Forget the stairs - take the slide to the platform

Sometimes it seems Europeans just have so much more fun that we do here in the U.S. Exhibit A: This slide on the stairs at a Berlin U-bahn station. I think Apple needs to sponsor this for the long stairway at North/Clybourn on the CTA's Red Line.

Of course, this would never fly in our litigious society.

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  • They are missing a splash pool at the bottom of the slide.

  • The problem with installing a slide at North & Clybourn is the fact that there already is a splash pool. It's dirty and murky and thoroughly spooky.

  • In reply to marthat3:

    ... the Addams Family.

  • In reply to marthat3:

    "Of course, this would never fly in our litigious society."

    Actually, it would fly...that's the problem.

  • In reply to marthat3:

    Jack: "Also giving this more thought (and far more than it deserves), if the train has not yet pulled into the station, are you just dropping people onto the third rail?"

    That did cross my mind, but people should slide at their own risk. Maybe the gate should be placed at the top of the slide preventing people from sliding until the train is approaching the station. Better yet, the CTA personnel that are at each station can serve as "life guards" telling people when it is safe to jump.

  • In reply to marthat3:

    Jack: "Considering that CTA isn't like Disney World..."

    I'd have to disagree. Like the mono rail at Disney, the CTA L, rides on rails (two instead of one), the train is driven by someone, both the CTA and the monorail pass by many different "lands" and stop at these places to let people off and new people board, both require a ticket to board, both have been involved in accidents (although the Monorail has had a lot less than the L). So it can be argued that riding the L is a lot like riding the monorail at Disney since both povide the passengers they will never forget.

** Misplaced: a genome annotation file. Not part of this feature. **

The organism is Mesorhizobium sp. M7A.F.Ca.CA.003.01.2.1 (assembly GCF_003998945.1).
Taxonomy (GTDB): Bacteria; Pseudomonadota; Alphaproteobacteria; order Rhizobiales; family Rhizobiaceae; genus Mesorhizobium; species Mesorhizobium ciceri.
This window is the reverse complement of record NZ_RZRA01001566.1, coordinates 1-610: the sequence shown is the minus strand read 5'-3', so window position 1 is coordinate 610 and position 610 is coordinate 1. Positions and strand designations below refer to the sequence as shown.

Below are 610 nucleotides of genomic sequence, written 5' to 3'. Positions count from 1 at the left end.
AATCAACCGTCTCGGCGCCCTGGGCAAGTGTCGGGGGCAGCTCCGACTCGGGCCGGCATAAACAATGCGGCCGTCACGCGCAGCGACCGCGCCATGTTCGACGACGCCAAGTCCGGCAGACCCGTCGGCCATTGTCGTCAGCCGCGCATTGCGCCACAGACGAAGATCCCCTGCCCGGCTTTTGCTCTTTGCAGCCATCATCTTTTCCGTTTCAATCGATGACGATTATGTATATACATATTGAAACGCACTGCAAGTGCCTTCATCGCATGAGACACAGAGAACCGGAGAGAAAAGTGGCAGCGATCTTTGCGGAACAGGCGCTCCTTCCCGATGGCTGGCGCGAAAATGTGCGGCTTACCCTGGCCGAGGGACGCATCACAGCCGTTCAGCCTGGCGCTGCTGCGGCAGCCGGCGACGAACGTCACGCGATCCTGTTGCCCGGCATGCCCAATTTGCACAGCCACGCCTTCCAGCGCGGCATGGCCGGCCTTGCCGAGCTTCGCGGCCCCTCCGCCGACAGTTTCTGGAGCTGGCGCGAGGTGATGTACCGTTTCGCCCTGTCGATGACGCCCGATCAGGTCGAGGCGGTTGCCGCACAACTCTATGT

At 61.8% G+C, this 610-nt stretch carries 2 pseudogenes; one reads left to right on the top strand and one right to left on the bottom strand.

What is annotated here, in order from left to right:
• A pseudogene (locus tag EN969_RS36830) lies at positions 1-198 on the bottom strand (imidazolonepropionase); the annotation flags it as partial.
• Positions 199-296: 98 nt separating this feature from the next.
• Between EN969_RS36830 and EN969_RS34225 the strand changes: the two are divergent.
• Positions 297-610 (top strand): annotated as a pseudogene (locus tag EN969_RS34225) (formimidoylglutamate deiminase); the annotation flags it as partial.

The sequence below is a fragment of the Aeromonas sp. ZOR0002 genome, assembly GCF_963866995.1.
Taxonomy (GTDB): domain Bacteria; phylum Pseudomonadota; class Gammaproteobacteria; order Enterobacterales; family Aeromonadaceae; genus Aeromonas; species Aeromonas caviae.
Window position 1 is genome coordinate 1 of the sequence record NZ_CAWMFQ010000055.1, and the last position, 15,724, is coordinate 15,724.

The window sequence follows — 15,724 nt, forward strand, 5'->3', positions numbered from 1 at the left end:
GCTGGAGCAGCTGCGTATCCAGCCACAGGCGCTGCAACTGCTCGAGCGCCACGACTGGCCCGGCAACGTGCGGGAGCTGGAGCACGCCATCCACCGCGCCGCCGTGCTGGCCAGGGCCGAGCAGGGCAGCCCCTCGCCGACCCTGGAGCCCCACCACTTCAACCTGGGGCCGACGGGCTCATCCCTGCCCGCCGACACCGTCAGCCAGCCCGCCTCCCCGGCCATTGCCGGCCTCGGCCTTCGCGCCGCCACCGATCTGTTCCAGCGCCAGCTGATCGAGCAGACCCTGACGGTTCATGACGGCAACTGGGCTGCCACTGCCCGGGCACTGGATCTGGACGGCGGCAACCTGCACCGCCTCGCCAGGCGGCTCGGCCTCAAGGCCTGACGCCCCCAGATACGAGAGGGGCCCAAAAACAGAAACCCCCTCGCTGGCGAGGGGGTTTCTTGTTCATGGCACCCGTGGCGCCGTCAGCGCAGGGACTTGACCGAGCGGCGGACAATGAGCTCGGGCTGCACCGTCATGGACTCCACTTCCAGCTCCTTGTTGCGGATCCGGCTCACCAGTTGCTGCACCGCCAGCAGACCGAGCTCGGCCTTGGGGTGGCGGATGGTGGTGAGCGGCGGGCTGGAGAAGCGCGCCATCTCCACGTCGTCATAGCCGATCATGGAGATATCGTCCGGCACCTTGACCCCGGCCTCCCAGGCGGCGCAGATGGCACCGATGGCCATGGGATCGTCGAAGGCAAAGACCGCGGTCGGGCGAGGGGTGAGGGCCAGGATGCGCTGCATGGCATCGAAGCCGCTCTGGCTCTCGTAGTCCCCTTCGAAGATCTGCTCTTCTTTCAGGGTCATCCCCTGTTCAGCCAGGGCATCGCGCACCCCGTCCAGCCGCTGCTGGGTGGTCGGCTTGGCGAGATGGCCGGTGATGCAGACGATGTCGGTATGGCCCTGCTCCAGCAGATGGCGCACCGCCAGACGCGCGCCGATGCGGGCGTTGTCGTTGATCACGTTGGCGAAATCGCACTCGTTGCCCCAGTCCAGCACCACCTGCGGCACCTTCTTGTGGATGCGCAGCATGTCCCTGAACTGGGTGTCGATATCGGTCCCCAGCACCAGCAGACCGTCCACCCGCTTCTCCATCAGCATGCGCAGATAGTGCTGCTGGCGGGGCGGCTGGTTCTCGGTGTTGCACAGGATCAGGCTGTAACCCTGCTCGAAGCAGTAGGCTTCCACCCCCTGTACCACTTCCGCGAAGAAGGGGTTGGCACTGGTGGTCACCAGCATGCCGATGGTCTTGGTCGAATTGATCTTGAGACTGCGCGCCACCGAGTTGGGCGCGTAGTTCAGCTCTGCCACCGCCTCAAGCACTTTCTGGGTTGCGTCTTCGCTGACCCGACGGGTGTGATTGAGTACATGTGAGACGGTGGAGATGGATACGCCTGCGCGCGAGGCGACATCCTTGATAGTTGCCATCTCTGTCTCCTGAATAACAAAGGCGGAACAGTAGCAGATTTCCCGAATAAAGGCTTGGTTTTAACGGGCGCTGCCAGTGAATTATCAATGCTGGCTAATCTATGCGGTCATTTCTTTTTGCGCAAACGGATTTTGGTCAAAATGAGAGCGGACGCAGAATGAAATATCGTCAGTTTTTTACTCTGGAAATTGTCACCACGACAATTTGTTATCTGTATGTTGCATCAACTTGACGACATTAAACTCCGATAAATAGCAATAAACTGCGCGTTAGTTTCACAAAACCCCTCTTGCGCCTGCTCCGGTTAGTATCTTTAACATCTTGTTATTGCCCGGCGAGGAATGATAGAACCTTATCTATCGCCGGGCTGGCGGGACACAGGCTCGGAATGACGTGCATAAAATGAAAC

• In reply to rsakowski:

    And it has been suggested that the CTA is a Mickey Mouse operation.

  • In reply to rsakowski:

    I meant in the sense I indicated that there are gates at the platform edge that keep people on the platform until the train door line up with them.

    There is a similar situation with the Tampa Airport terminal shuttle, where there are things that look like elevator doors, except, when they open, they provide access to the people mover car.

  • In reply to rsakowski:

    The CTA can always put in that technology. It should be on the infrastructure improvement list right behind new rail cars, slow zone repairs, signal improvement, station improvements, express service to the airports and train tracker.

  • In reply to rsakowski:

    Martha: "And it has been suggested that the CTA is a Mickey Mouse operation"

    Can we get the CTA to change the lines names to reflect Disney characters instead of colors?

  • In reply to rsakowski:

    Unfortunately, there would be a big debate over which one gets Goofy.

  • In reply to jack:

    Either the Green or the Pink since they stop next to CTA HQ where they make all those goofy decisions.

  • In reply to rsakowski:

    "Sometimes it seems Europeans just have so much more fun that we do here in the U.S. Exhibit A: This slide on the stairs at a Berlin U-bahn station."

    Please not that this is just an ad by Volkswagen. In real live we don't have any fun here.

  • Is there anyway of angelling the slide so it will empty into one of the CTA train cars? This would save even more time.

  • In reply to rsakowski:

    Considering that CTA isn't like Disney World, and doesn't have a gate immediately opposite an open car door, I doubt it. There is currently no assurance that the car will stop "right on the spot."

    Also giving this more thought (and far more than it deserves), if the train has not yet pulled into the station, are you just dropping people onto the third rail? There would seem to have to be a "holding tank" at the bottom of the slide.

  • This would be so much easier on the knees than walking down a long flight of stairs.

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